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About JerryWilliamson

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    Colorado Springs, CO
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    Car Audio (obviously), subwoofer box building, woodworking, anything automotive electrical, coaching basketball, sports broadcasting, home theater, electronics, flying, cancer support groups, and riding in anything made by Honda or Boeing.

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  1. Helix or (even better if you have the money) anything by Audio Control. One of Kicker's amps has DSP connectable through Bluetooth to an app you install on your phone to set everything up.
  2. Yup! They are back now right on the front page where they previously were. Apparently they do read their e-mail. Now I just need $16,000 to get two of them. Thank you!
  3. Audio Legion has several (I mean *several*! ) subwoofer product series -- like eleven! --. For sake of example, say you are going with the Armada Series 12". Recommended box volume is 2 cu. ft. per speaker *plus you will need surface area for the port. That is 16 cu. ft minimum in the back of the cab. A total enclosure size would be something like 60" wide x 30" high x 16" deep. The concern would obviously be the width. In my Pilot, the maximum width I can do in the back is 55" or so unless I want to take out the OEM interior panels and go full custom that way (which is a one month project in and of itself), 55" is my limit. With a height of 30" (assuming you are removing the rear seats) you *also* will be losing at least some of your rear window visibility. So what I would do is simply get out your tape measure and measure the width especially. If you are short of 60" in terms of what will fit, you can have the enclosure point the outer subs (this is a 4 wide by 2 high layout) in at 45 degrees which will save you possibly 4-5 inches. But that is a very complex design which will require top notch fabrication skills not to mention some decent tools (including a table saw). Yes, it will be tight no matter which approach you take. If you do a 3 wide by 2 high layout (6 subs total), your enclosure dimensions then would be 45" wide x 30" high x 16" deep and I will guarantee you that configuration will fit in just about any truck or full size SUV. So the next question is do you absolutely need eight? Check out Steve's Escalade build on YouTube and that monster box he built (needed a fork lift to install it since it weighed several hundred pounds) used six 12" B2's. The enclosure looked like around 52" wide. Depending on your amplifier configuration, a six sub layout would likely result in a 2.66 ohm load (instead of 4 ohm load) so going from eight to six subs would save you space AND the lower impedance would still give you a higher power output with just the six. Just make sure your amplifiers are *at* *least* 2-ohm stable. I always recommend doubling the minimum impedance the amp can handle to allow the amp to run cooler AND to extend the life of the amp. It also further minimizes distortion which will improve sound quality. Clipping will kill tweeters and mids. With subs, you might get away with it but the system at max volume level will still sound like garbage. Get a distortion detector (recommend the SMD DD-1) throughout the entire tuning process to guarantee you can get maximum performance without damaging your speakers (or the amp) via clipping. Good luck!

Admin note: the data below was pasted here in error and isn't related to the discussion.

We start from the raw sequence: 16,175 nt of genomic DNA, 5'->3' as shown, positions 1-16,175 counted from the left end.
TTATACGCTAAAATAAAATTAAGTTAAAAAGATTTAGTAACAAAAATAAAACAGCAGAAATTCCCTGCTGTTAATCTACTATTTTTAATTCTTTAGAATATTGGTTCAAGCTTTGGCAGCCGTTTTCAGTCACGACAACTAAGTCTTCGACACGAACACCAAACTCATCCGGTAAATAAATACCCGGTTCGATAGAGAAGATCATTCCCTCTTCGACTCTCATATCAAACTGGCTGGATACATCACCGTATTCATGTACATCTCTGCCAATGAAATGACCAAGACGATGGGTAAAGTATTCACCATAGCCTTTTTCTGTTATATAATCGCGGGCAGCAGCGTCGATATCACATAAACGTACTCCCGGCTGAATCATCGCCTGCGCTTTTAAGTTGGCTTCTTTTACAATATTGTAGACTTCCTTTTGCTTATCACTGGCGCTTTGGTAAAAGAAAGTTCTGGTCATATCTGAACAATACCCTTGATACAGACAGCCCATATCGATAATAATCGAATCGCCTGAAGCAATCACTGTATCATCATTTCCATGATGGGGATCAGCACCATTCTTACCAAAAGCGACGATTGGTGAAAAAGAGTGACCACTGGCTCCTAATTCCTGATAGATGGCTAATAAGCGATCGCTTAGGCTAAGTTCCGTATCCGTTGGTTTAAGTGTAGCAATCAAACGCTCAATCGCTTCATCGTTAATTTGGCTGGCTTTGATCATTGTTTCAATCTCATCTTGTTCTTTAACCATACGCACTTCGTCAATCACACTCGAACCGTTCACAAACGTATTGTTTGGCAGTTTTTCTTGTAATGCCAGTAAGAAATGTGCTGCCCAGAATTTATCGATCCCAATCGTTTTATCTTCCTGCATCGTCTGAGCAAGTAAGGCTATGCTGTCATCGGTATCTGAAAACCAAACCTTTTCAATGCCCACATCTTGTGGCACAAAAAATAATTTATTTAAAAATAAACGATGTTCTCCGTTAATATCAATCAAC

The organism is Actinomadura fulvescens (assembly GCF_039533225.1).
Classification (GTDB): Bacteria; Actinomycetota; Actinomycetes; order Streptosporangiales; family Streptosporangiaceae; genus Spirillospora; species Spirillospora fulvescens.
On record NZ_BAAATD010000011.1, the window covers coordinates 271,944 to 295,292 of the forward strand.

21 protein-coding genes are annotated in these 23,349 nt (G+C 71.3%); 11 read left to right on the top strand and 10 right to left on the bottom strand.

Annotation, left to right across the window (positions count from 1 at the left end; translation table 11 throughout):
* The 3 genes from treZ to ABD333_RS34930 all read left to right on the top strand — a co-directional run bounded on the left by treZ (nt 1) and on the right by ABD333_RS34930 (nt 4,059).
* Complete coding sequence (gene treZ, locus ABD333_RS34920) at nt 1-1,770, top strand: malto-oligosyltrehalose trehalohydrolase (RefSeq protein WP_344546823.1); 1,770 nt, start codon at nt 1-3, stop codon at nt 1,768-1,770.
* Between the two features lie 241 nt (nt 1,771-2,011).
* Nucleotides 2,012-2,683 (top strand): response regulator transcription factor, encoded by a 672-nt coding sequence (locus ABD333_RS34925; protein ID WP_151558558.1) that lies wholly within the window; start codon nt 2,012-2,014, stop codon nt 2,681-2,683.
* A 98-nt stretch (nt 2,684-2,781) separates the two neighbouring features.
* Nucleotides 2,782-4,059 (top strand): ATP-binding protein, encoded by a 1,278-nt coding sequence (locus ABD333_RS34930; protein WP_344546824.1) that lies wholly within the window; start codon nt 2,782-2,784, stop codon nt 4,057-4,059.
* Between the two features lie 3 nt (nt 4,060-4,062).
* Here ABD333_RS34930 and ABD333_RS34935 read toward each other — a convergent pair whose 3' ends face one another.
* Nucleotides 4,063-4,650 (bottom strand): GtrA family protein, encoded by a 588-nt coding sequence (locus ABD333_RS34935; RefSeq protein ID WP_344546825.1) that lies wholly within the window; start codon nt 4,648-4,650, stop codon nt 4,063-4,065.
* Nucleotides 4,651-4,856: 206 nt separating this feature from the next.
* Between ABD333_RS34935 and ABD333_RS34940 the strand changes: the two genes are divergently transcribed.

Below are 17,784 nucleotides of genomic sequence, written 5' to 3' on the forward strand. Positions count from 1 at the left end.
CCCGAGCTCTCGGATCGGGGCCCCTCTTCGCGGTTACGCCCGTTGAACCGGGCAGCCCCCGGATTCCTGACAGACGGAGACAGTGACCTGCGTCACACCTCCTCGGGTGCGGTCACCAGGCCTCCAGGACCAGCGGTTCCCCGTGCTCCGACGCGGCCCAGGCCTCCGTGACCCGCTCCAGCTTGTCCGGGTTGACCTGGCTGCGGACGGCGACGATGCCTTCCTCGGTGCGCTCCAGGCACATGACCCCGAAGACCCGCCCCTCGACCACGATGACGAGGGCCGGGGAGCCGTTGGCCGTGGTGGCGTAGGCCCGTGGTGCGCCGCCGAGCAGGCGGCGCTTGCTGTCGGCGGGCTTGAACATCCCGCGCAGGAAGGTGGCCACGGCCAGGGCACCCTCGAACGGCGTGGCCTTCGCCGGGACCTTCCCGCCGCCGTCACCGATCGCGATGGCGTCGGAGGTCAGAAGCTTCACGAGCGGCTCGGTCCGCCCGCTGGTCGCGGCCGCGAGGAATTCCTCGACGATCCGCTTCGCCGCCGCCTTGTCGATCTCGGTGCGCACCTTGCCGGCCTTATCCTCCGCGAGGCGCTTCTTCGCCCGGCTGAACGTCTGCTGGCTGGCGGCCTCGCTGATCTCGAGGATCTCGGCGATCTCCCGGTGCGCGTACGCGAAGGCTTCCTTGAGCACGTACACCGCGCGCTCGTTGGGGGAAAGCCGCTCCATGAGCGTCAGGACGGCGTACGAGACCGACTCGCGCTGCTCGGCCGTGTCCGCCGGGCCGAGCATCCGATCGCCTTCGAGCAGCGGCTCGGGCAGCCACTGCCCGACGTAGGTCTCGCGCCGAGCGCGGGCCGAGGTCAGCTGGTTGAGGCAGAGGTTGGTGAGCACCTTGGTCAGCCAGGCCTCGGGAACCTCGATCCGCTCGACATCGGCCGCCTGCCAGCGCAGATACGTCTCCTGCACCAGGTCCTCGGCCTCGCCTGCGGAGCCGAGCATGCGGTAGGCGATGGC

4. Awesome! A much older vehicle will probably be a little easier to fish out the line you want. Obviously no SRS to deal with. I found the following on YouTube that describes working with starter kill circuits: